The picture featured plus-sized model Tess Holliday wearing a bikini.
The social network said the advert, for the event designed to promote body positivity, "depicts a body... in an undesirable manner".
Facebook added that while the event page would not be taken down, the advert would not be approved.
So while the picture is still visible on the page itself, the event is not being promoted elsewhe-re on the platform.
"Ads like these are not allowed since they make viewers feel bad about themselves," read the response f-rom Facebook's Ads Team.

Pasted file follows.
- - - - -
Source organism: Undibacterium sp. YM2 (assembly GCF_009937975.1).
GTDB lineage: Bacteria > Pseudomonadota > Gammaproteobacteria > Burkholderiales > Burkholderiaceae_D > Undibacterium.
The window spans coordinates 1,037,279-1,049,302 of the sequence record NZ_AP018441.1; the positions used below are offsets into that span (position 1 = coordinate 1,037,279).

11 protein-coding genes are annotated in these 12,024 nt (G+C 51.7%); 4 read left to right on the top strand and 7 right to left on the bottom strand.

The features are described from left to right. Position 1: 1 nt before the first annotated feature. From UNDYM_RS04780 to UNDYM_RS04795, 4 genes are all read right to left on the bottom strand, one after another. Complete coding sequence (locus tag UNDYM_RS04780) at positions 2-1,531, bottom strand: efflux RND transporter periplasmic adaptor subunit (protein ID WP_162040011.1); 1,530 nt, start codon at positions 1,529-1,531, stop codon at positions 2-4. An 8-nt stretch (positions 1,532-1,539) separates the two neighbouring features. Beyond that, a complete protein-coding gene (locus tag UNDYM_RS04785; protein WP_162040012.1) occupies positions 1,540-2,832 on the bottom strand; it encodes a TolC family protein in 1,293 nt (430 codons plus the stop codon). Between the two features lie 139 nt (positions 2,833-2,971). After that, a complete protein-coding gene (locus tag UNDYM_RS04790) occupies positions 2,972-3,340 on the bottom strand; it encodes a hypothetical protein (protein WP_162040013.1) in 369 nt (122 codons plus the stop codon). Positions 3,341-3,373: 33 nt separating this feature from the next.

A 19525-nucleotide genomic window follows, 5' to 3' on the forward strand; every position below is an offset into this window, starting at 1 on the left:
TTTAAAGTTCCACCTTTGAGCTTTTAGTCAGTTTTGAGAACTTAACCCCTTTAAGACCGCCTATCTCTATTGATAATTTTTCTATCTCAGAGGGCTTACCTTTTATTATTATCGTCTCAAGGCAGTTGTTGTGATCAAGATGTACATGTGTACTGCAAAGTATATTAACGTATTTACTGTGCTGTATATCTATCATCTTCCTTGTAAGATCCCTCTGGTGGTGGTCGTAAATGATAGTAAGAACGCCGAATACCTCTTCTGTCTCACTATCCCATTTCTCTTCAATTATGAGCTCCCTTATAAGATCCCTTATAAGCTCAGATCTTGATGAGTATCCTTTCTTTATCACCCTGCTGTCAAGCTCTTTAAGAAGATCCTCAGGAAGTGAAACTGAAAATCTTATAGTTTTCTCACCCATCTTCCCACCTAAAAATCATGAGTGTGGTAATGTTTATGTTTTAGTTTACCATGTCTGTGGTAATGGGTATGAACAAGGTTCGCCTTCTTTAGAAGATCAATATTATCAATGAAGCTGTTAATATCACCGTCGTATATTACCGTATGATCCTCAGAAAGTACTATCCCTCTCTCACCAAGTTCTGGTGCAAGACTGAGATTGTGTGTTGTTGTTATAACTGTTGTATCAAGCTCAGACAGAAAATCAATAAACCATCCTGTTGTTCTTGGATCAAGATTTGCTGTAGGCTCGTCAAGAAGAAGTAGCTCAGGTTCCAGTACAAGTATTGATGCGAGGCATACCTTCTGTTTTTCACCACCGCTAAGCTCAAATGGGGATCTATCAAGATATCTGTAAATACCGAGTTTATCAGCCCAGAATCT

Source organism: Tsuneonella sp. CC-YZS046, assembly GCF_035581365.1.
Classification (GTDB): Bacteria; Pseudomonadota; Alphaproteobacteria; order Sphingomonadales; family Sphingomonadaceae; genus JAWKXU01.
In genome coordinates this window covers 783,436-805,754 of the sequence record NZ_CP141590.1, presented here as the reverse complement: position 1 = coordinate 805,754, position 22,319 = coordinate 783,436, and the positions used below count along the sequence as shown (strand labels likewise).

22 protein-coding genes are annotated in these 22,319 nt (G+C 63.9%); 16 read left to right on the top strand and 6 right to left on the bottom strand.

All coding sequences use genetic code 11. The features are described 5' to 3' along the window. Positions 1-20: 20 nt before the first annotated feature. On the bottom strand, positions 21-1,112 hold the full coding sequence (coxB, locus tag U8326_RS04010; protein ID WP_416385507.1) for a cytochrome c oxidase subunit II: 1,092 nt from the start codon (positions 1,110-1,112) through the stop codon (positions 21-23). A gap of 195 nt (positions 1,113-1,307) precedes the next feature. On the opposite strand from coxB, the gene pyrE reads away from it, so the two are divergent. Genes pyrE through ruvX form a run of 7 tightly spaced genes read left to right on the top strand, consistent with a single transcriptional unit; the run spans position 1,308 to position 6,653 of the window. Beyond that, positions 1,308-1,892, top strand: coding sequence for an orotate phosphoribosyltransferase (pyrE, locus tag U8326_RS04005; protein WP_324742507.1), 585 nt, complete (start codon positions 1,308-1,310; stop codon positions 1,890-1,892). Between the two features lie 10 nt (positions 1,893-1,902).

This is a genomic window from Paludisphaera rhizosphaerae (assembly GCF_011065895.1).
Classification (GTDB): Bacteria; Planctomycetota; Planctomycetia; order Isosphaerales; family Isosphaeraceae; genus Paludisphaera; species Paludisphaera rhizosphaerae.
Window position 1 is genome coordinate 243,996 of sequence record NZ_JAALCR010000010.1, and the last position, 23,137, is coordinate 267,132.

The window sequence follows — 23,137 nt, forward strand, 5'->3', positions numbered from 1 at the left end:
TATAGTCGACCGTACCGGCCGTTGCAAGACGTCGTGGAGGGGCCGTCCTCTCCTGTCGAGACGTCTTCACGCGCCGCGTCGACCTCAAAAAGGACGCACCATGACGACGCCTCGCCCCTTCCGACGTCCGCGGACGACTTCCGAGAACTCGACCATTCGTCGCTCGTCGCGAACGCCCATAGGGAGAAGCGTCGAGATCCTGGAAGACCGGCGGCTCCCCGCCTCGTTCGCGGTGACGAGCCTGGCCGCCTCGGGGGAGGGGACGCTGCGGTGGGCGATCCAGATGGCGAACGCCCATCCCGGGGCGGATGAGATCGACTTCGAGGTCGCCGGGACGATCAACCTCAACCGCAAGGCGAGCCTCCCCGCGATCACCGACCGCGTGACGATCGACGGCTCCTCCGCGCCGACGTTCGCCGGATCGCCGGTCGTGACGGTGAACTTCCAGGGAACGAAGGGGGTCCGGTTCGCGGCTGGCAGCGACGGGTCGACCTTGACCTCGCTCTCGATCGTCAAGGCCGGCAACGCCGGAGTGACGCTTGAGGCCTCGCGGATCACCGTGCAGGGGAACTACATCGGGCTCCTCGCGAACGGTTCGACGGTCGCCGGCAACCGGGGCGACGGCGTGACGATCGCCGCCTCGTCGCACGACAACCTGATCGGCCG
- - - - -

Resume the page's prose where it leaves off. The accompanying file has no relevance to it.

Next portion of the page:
It also suggested that an al-ternative image of someone "running or riding a bike" would be more appropriate.
Facebook told the BBC it was investigating the matter.
Its terms and conditions state that images used in advertising may not "show excessive amounts of skin or cleavage".
Jessamy Gleeson, one of the producers of the Melbourne-based "Feminism and Fat" event, told the BBC she was furious.
"They're not policing women's bodies when it comes to acceptable standards of beauty elsewhe-re," she said.
"I can see that they were attempting to try to tackle eating disorders - that makes sense - but at some point you have to consider that women of different weights exist on Facebook."
The group had contacted Tess Holliday's management for permission to use the image but had not received a reply, she said.